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25 March 2021 Fipronil Pellets Reduce Flea Abundance on Black-Tailed Prairie Dogs: Potential Tool for Plague Management and Black-Footed Ferret Conservation
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Abstract

In western North America, sylvatic plague (a flea-borne disease) poses a significant risk to endangered black-footed ferrets (Mustela nigripes) and their primary prey, prairie dogs (Cynomys spp.). Pulicides (flea-killing agents) can be used to suppress fleas and thereby manage plague. In South Dakota, US, we tested edible “FipBit” pellets, each containing 0.84 mg fipronil, on free-living black-tailed prairie dogs (Cynomys ludivicianus). FipBits were applied along transects at 125 per ha and nearly eliminated fleas for 2 mo. From 9–14 mo post-treatment, we found only 10 fleas on FipBit sites versus 1,266 fleas on nontreated sites. This degree and duration of flea control should suppress plague transmission. FipBits are effective, inexpensive, and easily distributed but require federal approval for operational use.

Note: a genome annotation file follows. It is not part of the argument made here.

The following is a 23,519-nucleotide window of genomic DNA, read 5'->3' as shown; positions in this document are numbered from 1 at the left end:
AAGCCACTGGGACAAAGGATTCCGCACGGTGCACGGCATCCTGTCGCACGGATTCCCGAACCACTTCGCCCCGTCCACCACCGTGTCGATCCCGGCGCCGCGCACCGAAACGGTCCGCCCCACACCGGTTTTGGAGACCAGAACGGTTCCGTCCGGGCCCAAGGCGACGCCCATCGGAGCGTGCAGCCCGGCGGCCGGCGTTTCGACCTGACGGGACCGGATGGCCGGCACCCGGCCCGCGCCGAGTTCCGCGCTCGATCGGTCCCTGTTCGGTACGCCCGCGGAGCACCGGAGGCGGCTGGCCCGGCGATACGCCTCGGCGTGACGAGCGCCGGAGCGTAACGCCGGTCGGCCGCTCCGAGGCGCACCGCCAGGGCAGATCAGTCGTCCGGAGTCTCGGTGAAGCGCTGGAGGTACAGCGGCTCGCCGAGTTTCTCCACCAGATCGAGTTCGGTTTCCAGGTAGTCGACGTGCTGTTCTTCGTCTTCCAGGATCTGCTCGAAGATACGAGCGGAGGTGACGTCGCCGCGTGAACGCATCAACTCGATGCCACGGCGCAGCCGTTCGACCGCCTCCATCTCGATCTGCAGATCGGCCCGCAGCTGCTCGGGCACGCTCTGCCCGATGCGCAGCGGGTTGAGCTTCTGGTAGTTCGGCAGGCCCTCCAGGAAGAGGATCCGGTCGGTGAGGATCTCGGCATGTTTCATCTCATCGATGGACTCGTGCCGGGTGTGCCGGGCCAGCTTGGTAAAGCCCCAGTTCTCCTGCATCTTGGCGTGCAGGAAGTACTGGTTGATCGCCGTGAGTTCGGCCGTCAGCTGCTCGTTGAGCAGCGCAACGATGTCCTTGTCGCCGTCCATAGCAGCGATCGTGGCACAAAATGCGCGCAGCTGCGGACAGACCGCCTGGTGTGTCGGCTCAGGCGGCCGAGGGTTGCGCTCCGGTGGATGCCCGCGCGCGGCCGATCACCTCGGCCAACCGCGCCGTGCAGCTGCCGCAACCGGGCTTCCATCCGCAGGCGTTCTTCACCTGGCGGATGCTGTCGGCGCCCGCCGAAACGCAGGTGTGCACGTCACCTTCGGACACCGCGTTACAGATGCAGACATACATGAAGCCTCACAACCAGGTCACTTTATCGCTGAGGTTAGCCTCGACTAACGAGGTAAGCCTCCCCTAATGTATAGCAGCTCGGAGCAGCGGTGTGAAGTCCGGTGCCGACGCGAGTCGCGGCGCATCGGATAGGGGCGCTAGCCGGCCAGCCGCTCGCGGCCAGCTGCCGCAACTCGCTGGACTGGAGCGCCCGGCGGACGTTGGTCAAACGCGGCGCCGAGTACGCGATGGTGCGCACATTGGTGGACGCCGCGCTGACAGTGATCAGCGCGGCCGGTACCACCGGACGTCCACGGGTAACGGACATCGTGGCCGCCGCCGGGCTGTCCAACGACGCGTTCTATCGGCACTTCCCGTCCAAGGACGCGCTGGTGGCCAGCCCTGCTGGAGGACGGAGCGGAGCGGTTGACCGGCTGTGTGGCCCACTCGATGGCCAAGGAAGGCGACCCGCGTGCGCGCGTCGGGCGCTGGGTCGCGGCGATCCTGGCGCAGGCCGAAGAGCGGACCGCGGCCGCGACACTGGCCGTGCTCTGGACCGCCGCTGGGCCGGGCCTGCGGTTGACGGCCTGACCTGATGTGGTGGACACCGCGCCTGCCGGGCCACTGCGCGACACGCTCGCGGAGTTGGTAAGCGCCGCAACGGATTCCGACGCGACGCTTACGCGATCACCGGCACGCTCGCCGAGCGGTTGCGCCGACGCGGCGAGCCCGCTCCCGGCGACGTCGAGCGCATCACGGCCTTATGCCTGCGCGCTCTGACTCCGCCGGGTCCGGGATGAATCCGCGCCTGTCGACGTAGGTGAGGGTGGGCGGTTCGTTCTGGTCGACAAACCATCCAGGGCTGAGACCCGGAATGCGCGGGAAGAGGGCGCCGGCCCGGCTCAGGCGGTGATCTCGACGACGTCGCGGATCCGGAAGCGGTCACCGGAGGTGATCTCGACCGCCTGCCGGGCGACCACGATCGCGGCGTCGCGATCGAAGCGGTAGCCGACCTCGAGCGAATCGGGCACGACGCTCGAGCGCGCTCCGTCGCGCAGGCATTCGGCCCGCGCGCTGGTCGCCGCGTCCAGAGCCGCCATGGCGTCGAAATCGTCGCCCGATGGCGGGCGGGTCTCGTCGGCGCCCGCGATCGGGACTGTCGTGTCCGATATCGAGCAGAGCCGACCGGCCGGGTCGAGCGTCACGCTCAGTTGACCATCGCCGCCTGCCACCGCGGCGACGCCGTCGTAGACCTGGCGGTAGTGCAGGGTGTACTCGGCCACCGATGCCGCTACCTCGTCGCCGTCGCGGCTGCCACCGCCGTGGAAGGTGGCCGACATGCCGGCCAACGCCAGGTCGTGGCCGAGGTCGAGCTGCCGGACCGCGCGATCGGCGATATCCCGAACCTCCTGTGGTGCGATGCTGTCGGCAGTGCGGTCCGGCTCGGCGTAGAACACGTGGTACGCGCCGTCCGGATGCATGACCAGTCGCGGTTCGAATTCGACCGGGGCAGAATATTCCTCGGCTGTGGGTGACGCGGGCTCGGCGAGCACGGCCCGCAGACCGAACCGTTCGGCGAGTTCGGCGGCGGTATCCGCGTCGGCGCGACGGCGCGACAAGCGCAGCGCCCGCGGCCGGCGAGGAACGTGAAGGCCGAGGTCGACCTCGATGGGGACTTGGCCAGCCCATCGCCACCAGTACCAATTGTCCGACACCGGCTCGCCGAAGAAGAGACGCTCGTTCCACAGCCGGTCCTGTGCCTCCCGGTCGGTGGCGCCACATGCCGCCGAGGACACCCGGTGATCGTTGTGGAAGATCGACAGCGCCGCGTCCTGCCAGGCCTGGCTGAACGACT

© Wildlife Disease Association 2021
David A. Eads, Travis M. Livieri, Phillip Dobesh, Eddie Childers, Lauren E. Noble, Michele C. Vasquez, and Dean E. Biggins "Fipronil Pellets Reduce Flea Abundance on Black-Tailed Prairie Dogs: Potential Tool for Plague Management and Black-Footed Ferret Conservation," Journal of Wildlife Diseases 57(2), 434-438, (25 March 2021). https://doi.org/10.7589/JWD-D-20-00161
Received: 1 September 2020; Accepted: 25 November 2020; Published: 25 March 2021
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